In June 1978, the State filed its amended complaint, this time alleging that Brown had violated the Uniform Land Sales Practices Act ("ULSPA"), AS 34.55.004-34.55.046. Shortly thereafter, the State moved for a preliminary injunction to enjoin Brown from disposing of Windsong lots in violation of ULSPA and the administrative regulations promulgated thereunder, 3 AAC 20.010-. 130. After a lengthy hearing, the lower court entered a preliminary injunction against Brown ordering him to disclose fully to prospective purchasers the Windsong Subdivision's flooding potential, and enjoining him from disposing of land in violation of ULSPA and its implementing regulations. Brown was also enjoined from taking any adverse action against lot purchasers who, after being notified by the State of the court's preliminary findings, elected to rescind their land purchase contracts. Such purchasers were directed to make all future payments to the court registry. Approximately seventy purchasers indicated that they wished to rescind their contracts and obtain restitution.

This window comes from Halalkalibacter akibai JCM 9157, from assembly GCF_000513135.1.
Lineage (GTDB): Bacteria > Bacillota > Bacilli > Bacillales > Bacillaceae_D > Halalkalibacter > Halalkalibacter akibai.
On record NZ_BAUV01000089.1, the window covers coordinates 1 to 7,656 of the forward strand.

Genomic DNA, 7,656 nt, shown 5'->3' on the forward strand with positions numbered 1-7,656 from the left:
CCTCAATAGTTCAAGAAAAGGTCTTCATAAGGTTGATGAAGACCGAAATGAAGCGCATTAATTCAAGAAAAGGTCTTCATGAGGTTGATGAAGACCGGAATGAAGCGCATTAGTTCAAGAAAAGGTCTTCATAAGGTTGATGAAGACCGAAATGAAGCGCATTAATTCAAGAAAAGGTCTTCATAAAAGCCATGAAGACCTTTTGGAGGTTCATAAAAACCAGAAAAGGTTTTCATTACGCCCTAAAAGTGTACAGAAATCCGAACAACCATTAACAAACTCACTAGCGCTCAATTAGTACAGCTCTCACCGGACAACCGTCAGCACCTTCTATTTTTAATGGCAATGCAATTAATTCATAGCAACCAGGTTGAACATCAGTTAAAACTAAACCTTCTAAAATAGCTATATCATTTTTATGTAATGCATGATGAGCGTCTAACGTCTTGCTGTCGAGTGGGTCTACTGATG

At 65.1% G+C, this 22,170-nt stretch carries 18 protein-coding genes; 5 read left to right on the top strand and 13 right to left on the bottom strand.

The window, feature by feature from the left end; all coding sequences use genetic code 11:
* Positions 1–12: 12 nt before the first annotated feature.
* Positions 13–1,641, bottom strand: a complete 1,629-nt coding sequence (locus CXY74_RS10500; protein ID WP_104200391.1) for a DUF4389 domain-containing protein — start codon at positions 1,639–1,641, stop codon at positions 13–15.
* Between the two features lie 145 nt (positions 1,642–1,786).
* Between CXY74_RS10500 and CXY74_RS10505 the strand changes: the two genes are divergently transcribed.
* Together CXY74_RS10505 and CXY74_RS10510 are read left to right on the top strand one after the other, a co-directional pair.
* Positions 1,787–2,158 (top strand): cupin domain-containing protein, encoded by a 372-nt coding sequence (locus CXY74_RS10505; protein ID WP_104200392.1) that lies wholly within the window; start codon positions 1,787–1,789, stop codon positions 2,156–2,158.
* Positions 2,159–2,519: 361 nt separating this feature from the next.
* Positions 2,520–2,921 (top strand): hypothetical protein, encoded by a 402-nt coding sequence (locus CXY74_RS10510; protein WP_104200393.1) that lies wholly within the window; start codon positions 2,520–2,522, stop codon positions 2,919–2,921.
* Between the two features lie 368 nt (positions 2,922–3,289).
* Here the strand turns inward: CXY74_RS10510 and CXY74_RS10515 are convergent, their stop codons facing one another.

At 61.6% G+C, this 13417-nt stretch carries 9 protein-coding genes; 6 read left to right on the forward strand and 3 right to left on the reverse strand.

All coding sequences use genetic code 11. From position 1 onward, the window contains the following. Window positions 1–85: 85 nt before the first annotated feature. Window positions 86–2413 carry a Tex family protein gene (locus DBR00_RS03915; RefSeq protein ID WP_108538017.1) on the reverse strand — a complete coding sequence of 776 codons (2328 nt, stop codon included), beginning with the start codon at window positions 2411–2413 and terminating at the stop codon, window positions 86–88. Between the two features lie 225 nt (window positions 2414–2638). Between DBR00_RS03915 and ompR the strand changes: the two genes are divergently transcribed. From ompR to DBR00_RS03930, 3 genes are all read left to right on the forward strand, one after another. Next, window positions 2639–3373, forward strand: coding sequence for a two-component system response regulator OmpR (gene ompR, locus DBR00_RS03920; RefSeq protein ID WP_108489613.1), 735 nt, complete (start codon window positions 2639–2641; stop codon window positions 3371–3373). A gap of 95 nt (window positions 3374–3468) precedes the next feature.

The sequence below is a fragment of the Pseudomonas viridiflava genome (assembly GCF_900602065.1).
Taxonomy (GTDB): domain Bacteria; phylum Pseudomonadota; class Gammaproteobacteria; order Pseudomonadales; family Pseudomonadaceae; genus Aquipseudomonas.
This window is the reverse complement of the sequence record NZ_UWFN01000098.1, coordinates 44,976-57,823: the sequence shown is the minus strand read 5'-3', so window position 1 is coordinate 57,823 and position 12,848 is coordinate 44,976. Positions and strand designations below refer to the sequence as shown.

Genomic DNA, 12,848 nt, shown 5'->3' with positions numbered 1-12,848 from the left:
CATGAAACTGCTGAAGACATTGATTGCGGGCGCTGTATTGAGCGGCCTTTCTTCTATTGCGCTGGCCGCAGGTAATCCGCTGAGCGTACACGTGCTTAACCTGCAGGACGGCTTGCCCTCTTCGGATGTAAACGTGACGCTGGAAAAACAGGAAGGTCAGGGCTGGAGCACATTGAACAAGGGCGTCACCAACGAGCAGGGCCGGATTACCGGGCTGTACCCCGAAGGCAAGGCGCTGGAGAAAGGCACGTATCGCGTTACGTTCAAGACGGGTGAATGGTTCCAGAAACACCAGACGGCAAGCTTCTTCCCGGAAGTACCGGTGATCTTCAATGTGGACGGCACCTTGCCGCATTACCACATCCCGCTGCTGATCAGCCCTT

In December 1978, the State amended its complaint again to add First National Bank of Anchorage as a defendant. The Bank's involvement in this case stems from loans it made to Brown to finance the Windsong development. In 1977, First National loaned $200,000 to Knik River Estates to purchase materials for constructing a sewer system in the Windsong Subdivision. In accordance with its collateral and loan agreement, Knik River Estates pledged to the Bank the promissory notes and deeds of trust executed by lot purchasers. When, in the early part of 1978, Brown formed Commonwealth Mortgage Corporation to assume ownership of the Windsong Subdivision, Commonwealth continued to pledge to the Bank the promissory notes and deeds of trust received from the sale of Windsong lots. In August 1978, First National loaned Commonwealth $500,000 to retire the balance of the earlier loan and to install electric and telephone utilities at Windsong.